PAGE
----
Main-belt comets have much to tell us about the true composition of the asteroid belt, which in turn will help us to understand the formation of our own solar system, and therefore the conditions that might need to be present for similar solar systems to form around other stars. In the case of Earth in particular, main-belt comets may be the key to understanding a particularly vexing problem, that of discovering the origin of our water. Due to its close proximity to the Sun, the Earth is thought to have been too warm to be able to accumulate much water as it was forming, and likely accumulated most of its water from impacts from objects from colder parts of the solar system. Comets from the outer solar system were once considered good candidates for playing this role as water deliverers, but recent studies have suggested that main-belt objects may have played a much larger role than previously thought. The discovery that ice still remains in the asteroid belt in main-belt comets gives us a present-day opportunity to probe this potential ancient water source, and as such, is of great interest to astronomer.
The Main Belt Comet La Sagra imaged with PS1. studying the origin of water, and therefore of life, on Earth.
The extremely recent discovery of the main-belt comets (first discovered in 1996, but not recognized as a new class of objects until 2006 when the discoveries of two
more were announced) means that we still have much to learn about them. At the moment, just five such objects are known, meaning that at the moment, a high priority
is to discover more so that we can begin to understand the extent and diversity of the population of these strange objects. How many are there in total? Are they
confined to particular parts of the asteroid belt? Luckily for astronomers interested in these questions, this is one area where Pan-STARRS is expected to help. By
surveying the sky repeatedly and being able to detect fainter objects than previous surveys, we expect that Pan-STARRS should be able to discover many more main-belt comets. To do so, we require sophisticated techniques to sift through the mountains of Pan-STARRS data generated each night to automatically select potential comets for further inspection by humans. Since the start of the Pan-STARRS survey, these techniques have been undergoing refinements to optimize their comet-finding effectiveness and have now reached the point where Pan-STARRS has been credited with the discovery of four comets this year (three of them just in the last 2 months including C/2011 L4 (PANSTARRS) ). None of these have so far turned out to be main-belt comets, but as comet discoveries start to become more routine, we hope it’s just a matter of time!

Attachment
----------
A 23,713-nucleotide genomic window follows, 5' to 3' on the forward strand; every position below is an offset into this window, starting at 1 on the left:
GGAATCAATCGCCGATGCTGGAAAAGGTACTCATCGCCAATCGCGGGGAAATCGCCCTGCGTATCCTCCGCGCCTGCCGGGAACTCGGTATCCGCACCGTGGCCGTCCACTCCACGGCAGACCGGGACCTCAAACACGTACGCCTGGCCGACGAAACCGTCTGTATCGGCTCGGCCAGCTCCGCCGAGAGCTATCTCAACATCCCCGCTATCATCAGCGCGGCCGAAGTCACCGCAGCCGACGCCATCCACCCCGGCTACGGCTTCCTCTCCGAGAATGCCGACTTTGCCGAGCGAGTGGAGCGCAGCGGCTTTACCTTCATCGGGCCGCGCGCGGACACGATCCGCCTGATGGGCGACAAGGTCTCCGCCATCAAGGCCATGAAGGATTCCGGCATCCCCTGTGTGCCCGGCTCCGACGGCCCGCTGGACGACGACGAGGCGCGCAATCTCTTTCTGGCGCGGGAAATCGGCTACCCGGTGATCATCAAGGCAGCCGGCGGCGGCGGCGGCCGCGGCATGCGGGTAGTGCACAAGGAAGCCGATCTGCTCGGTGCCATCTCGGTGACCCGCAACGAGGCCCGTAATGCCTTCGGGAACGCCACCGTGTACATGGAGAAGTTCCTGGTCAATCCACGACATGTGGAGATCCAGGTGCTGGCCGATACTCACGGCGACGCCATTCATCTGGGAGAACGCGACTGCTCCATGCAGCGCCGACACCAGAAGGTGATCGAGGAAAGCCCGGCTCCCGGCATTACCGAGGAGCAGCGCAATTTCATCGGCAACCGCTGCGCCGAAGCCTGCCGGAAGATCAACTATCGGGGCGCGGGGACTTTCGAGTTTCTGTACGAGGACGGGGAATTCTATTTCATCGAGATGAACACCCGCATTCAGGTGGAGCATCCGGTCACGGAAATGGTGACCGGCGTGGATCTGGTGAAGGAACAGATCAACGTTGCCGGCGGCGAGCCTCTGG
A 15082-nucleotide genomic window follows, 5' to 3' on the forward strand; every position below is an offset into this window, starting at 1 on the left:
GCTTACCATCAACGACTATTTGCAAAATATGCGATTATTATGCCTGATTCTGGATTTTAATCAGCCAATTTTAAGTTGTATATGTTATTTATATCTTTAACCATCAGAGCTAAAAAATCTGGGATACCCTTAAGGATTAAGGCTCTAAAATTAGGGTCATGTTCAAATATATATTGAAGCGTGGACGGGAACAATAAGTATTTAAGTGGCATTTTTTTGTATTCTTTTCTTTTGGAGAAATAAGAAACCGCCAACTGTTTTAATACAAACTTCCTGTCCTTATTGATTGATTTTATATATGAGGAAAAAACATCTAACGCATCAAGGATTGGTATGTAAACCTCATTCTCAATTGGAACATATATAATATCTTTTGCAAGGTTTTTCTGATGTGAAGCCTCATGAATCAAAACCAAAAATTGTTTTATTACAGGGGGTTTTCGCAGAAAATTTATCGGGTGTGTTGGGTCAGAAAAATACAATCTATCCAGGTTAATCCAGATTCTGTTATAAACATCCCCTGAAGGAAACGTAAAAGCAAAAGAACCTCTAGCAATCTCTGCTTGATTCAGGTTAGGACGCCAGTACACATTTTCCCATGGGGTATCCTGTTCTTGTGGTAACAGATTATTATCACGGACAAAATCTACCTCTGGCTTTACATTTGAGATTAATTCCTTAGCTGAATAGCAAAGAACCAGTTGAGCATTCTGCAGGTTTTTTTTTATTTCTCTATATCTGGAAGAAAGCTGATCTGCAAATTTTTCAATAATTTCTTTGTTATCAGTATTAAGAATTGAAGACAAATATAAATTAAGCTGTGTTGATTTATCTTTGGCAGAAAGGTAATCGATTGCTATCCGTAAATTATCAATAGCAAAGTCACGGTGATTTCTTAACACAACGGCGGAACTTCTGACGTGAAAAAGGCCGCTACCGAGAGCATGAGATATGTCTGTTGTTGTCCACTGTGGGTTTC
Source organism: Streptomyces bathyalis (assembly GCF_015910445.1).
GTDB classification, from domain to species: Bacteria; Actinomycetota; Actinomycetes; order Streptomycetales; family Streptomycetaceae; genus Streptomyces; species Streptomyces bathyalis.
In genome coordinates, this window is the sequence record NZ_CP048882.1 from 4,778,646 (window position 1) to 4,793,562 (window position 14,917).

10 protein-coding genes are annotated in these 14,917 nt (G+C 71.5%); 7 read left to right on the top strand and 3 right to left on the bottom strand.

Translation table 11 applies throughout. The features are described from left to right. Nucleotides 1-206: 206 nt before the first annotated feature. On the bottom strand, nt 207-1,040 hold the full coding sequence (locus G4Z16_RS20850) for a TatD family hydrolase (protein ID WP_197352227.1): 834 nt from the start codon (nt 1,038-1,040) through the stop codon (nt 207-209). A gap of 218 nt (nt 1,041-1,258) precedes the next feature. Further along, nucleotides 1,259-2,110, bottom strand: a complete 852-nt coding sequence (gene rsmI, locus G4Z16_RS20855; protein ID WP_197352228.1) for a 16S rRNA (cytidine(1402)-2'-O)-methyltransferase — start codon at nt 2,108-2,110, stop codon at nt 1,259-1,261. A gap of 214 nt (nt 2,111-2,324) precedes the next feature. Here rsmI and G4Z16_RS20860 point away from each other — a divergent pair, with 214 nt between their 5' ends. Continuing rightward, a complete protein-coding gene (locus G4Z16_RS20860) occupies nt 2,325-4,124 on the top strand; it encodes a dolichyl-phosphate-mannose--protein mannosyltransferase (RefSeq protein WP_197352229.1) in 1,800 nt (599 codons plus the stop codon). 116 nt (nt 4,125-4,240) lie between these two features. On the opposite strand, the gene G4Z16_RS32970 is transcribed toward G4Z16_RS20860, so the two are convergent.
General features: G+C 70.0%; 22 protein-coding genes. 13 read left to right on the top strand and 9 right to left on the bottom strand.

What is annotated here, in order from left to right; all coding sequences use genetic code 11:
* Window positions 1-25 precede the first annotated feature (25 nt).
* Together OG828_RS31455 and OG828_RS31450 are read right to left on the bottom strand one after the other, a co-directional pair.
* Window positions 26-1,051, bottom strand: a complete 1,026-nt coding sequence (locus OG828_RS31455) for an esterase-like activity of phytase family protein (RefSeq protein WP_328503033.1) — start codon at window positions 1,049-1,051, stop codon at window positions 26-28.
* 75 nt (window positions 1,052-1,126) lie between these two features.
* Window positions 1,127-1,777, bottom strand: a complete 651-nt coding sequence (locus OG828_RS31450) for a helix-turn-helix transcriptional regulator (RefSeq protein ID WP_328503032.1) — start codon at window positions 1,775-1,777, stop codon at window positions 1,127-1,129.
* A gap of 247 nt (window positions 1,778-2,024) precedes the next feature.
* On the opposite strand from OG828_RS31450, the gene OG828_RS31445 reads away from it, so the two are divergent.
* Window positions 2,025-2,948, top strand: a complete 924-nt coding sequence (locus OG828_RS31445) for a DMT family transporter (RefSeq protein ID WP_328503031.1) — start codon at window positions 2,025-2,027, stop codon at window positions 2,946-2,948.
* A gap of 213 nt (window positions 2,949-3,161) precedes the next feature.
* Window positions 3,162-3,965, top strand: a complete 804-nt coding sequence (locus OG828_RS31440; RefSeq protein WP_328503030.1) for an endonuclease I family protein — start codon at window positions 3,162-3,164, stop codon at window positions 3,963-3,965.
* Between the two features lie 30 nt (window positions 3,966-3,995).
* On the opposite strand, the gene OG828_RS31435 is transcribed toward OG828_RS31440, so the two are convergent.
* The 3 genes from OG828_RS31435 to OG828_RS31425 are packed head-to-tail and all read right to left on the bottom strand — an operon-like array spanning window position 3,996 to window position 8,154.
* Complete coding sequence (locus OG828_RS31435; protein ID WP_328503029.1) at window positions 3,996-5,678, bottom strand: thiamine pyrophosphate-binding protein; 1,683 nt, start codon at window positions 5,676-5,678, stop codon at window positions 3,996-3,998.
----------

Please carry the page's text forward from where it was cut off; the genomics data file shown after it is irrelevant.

Even before Pan-STARRS makes its first main-belt comet discovery, it is already assisting research on known main-belt comets. A new paper submitted to the Astronomical Journal earlier this week describes a worldwide observational campaign to study the most recently discovered main-belt comet named P/2010 R2 (La Sagra), or P/La Sagra for short. Pan-STARRS actually recorded the first known observations of this object, about a month before its official discovery, but unfortunately, it escaped our detection software at the time and was not found in our data until after it was discovered by others. Nonetheless, early Pan-STARRS observations of the comet played a key role in the monitoring of its activity over the year-long series of observations that we present in this new paper. In particular, these observations show the comet becoming steadily brighter over a period of months, strong evidence for ongoing dust emission, a characteristic signature of cometary activity, and confirmation that this object is indeed a true main-belt comet.
While an exciting start, we of course hope that this paper will not be the last that Pan-STARRS has to say about main-belt comets. Stay tuned…